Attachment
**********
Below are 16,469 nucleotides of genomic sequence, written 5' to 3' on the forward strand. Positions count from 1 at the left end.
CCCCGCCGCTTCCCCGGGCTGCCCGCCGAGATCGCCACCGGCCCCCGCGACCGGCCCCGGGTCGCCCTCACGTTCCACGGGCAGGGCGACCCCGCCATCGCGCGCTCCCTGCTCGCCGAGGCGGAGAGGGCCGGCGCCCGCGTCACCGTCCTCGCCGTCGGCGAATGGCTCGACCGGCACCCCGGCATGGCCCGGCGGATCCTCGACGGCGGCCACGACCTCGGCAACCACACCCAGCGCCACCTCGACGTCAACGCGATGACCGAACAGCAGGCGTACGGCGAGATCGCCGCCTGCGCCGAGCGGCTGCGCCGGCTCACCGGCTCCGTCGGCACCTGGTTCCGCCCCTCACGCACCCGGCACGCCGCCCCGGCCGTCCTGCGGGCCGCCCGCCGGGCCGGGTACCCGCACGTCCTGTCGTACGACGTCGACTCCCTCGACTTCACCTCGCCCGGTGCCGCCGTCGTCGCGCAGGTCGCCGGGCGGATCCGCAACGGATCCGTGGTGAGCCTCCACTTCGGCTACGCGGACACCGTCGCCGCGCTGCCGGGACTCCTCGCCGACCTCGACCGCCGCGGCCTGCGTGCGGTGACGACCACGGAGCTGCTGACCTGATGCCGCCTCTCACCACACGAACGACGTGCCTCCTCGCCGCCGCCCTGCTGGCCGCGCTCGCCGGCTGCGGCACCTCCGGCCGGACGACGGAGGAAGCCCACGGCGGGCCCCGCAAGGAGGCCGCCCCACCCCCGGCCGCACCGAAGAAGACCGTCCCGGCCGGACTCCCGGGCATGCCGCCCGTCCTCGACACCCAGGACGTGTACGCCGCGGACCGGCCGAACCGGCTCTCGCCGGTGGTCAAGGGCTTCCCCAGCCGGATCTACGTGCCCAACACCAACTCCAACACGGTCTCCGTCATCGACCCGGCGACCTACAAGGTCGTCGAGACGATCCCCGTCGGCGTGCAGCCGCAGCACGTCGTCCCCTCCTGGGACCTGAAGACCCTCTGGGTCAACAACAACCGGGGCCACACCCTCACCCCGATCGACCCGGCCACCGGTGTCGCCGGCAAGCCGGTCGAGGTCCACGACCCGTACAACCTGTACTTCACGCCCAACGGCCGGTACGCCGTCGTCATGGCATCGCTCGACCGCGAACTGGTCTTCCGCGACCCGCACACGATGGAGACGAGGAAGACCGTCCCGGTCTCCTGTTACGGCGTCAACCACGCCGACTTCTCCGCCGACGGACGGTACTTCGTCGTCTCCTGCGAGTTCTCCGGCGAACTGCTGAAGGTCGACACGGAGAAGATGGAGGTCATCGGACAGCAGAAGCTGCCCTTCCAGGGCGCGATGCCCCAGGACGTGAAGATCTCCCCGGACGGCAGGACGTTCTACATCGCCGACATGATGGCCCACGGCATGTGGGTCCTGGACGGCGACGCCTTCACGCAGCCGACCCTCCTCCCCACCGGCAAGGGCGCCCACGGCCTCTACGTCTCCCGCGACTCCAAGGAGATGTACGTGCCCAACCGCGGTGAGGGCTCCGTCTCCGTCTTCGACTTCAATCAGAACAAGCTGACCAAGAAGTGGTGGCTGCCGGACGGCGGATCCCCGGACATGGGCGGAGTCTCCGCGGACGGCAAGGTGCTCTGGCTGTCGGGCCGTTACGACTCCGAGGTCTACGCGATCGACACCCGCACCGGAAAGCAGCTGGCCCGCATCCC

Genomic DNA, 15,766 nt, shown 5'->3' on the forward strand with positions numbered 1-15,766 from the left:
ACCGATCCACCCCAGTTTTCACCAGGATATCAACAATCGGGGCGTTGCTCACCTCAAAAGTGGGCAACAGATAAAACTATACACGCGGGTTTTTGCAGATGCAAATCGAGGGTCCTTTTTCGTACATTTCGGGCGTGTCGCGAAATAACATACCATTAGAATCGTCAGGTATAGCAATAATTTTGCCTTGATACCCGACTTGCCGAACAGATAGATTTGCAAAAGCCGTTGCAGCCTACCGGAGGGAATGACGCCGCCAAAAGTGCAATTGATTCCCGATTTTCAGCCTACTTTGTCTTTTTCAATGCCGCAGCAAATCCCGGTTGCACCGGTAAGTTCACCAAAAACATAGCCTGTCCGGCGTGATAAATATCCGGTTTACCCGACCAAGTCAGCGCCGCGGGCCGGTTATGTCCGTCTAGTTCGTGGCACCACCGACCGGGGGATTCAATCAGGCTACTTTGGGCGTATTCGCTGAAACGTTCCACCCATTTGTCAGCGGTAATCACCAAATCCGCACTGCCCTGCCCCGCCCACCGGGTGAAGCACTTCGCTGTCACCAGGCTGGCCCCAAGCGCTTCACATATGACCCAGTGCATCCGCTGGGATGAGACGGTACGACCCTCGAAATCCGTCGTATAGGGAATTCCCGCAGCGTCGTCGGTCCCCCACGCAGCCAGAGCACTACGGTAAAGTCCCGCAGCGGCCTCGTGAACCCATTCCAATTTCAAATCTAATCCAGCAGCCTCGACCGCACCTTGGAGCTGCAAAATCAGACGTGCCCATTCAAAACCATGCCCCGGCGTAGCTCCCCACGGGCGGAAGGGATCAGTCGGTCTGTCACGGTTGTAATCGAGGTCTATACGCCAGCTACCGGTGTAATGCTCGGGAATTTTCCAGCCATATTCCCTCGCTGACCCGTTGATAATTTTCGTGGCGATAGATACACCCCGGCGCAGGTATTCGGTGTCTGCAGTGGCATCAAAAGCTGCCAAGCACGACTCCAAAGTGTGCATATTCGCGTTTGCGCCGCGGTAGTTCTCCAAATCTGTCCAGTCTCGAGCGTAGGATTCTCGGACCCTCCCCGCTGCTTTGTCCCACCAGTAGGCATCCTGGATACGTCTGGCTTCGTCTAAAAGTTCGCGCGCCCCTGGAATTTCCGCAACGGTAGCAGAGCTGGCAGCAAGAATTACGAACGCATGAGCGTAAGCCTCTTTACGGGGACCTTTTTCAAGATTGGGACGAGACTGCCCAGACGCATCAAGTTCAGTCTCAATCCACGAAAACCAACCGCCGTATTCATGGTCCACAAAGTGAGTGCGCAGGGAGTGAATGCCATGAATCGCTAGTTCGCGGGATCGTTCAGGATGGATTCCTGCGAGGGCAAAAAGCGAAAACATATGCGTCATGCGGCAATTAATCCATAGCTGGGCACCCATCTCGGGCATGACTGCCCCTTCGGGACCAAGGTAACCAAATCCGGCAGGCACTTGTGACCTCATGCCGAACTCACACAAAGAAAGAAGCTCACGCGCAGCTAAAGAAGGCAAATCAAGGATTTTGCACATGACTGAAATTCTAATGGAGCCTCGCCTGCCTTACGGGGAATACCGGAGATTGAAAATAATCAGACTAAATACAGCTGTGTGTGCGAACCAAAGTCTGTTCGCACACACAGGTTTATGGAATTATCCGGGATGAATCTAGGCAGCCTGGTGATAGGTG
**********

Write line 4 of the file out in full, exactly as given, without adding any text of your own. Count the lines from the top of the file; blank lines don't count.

ACCGATCCACCCCAGTTTTCACCAGGATATCAACAATCGGGGCGTTGCTCACCTCAAAAGTGGGCAACAGATAAAACTATACACGCGGGTTTTTGCAGATGCAAATCGAGGGTCCTTTTTCGTACATTTCGGGCGTGTCGCGAAATAACATACCATTAGAATCGTCAGGTATAGCAATAATTTTGCCTTGATACCCGACTTGCCGAACAGATAGATTTGCAAAAGCCGTTGCAGCCTACCGGAGGGAATGACGCCGCCAAAAGTGCAATTGATTCCCGATTTTCAGCCTACTTTGTCTTTTTCAATGCCGCAGCAAATCCCGGTTGCACCGGTAAGTTCACCAAAAACATAGCCTGTCCGGCGTGATAAATATCCGGTTTACCCGACCAAGTCAGCGCCGCGGGCCGGTTATGTCCGTCTAGTTCGTGGCACCACCGACCGGGGGATTCAATCAGGCTACTTTGGGCGTATTCGCTGAAACGTTCCACCCATTTGTCAGCGGTAATCACCAAATCCGCACTGCCCTGCCCCGCCCACCGGGTGAAGCACTTCGCTGTCACCAGGCTGGCCCCAAGCGCTTCACATATGACCCAGTGCATCCGCTGGGATGAGACGGTACGACCCTCGAAATCCGTCGTATAGGGAATTCCCGCAGCGTCGTCGGTCCCCCACGCAGCCAGAGCACTACGGTAAAGTCCCGCAGCGGCCTCGTGAACCCATTCCAATTTCAAATCTAATCCAGCAGCCTCGACCGCACCTTGGAGCTGCAAAATCAGACGTGCCCATTCAAAACCATGCCCCGGCGTAGCTCCCCACGGGCGGAAGGGATCAGTCGGTCTGTCACGGTTGTAATCGAGGTCTATACGCCAGCTACCGGTGTAATGCTCGGGAATTTTCCAGCCATATTCCCTCGCTGACCCGTTGATAATTTTCGTGGCGATAGATACACCCCGGCGCAGGTATTCGGTGTCTGCAGTGGCATCAAAAGCTGCCAAGCACGACTCCAAAGTGTGCATATTCGCGTTTGCGCCGCGGTAGTTCTCCAAATCTGTCCAGTCTCGAGCGTAGGATTCTCGGACCCTCCCCGCTGCTTTGTCCCACCAGTAGGCATCCTGGATACGTCTGGCTTCGTCTAAAAGTTCGCGCGCCCCTGGAATTTCCGCAACGGTAGCAGAGCTGGCAGCAAGAATTACGAACGCATGAGCGTAAGCCTCTTTACGGGGACCTTTTTCAAGATTGGGACGAGACTGCCCAGACGCATCAAGTTCAGTCTCAATCCACGAAAACCAACCGCCGTATTCATGGTCCACAAAGTGAGTGCGCAGGGAGTGAATGCCATGAATCGCTAGTTCGCGGGATCGTTCAGGATGGATTCCTGCGAGGGCAAAAAGCGAAAACATATGCGTCATGCGGCAATTAATCCATAGCTGGGCACCCATCTCGGGCATGACTGCCCCTTCGGGACCAAGGTAACCAAATCCGGCAGGCACTTGTGACCTCATGCCGAACTCACACAAAGAAAGAAGCTCACGCGCAGCTAAAGAAGGCAAATCAAGGATTTTGCACATGACTGAAATTCTAATGGAGCCTCGCCTGCCTTACGGGGAATACCGGAGATTGAAAATAATCAGACTAAATACAGCTGTGTGTGCGAACCAAAGTCTGTTCGCACACACAGGTTTATGGAATTATCCGGGATGAATCTAGGCAGCCTGGTGATAGGTG